Food can be just as addictive as alcohol or other drugs, according to the head of the National Institute on Drug Abuse (NIDA).
Time reported April 5 that NIDA director Nora Volkow, M.D., said that compulsive overeating and drug addiction both lead to dysfunction in areas of the brain that rely on the neurotransmitter dopamine. The resulting loss of dopamine D2 receptors leads to diminished self-control and enjoyment from eating or taking drugs.
Volkow said that unlike with drugs, however, the body and brain can self-regulate by sending signals to the brain when the stomach is full. The bad news is that because the body’s food-regulation system is more complex, it’s harder to come up with effective anti-obesity drugs. Some researchers have looked at leptin, a hormone that is released by fat cells, which normally tells the brain to stop eating and may reduce activity in the D2 receptors. However, obese people can lose sensitivity to leptin.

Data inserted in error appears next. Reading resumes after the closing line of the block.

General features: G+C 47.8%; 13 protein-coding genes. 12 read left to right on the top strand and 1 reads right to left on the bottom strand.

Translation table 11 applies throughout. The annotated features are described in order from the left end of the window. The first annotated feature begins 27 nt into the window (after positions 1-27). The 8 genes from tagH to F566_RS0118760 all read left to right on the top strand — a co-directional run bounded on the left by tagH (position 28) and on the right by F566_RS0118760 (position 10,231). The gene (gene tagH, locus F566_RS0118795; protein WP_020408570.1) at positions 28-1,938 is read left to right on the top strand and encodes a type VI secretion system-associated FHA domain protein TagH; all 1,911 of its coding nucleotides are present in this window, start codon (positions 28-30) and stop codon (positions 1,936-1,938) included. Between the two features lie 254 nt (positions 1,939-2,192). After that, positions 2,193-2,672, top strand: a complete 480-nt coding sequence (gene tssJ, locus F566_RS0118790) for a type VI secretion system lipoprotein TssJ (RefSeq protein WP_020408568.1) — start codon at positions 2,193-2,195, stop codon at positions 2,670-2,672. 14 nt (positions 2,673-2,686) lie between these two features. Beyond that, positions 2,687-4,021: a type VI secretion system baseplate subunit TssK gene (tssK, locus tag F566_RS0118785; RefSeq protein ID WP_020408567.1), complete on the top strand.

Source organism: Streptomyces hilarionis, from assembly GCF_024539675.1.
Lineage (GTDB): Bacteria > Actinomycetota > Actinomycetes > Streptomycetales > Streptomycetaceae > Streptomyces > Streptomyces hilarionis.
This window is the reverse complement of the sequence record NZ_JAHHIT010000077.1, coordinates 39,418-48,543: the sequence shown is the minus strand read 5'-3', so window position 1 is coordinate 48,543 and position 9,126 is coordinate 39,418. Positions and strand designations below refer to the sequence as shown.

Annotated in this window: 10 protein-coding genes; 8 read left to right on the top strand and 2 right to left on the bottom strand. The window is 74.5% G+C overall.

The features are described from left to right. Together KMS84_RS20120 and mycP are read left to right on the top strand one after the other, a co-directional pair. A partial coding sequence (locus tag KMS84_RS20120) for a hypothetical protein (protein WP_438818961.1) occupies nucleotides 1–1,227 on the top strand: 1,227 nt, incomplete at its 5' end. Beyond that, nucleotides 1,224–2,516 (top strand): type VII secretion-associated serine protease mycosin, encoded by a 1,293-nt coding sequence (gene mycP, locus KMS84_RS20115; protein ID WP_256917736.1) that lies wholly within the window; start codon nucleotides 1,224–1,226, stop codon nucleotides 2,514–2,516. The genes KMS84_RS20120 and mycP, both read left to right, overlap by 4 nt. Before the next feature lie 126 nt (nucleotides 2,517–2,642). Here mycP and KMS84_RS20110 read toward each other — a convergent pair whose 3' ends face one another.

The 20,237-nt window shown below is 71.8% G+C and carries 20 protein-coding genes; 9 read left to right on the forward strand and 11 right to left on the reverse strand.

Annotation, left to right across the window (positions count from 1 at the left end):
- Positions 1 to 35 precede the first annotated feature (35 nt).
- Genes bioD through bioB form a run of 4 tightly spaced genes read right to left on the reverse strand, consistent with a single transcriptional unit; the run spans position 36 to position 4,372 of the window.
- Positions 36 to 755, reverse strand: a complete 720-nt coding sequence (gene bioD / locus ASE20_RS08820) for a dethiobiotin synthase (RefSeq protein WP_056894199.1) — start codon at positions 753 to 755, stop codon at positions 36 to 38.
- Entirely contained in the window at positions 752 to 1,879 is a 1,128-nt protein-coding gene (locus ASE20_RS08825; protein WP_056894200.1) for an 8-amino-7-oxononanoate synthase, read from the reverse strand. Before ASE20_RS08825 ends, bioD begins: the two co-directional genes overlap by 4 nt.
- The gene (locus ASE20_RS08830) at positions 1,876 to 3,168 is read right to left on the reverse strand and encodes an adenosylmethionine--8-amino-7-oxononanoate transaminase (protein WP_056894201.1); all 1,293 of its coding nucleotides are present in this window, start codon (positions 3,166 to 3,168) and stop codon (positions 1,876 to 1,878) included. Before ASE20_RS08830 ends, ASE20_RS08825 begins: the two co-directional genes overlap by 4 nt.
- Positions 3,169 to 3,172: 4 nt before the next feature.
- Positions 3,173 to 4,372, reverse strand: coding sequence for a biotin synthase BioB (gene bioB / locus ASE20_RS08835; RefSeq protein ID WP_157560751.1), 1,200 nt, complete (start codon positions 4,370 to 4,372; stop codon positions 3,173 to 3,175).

The concept of food addiction remains controversial, Volkow acknowledged, because most people don’t compulsively seek food despite negative consequences. But neither do most people who use drugs, even highly addictive substances like cocaine, said Volkow. In fact, more Americans (34 percent of adults) are obese than the percentage of crack users who are considered addicted to the drug, so by that measure food could be considered more addictive.
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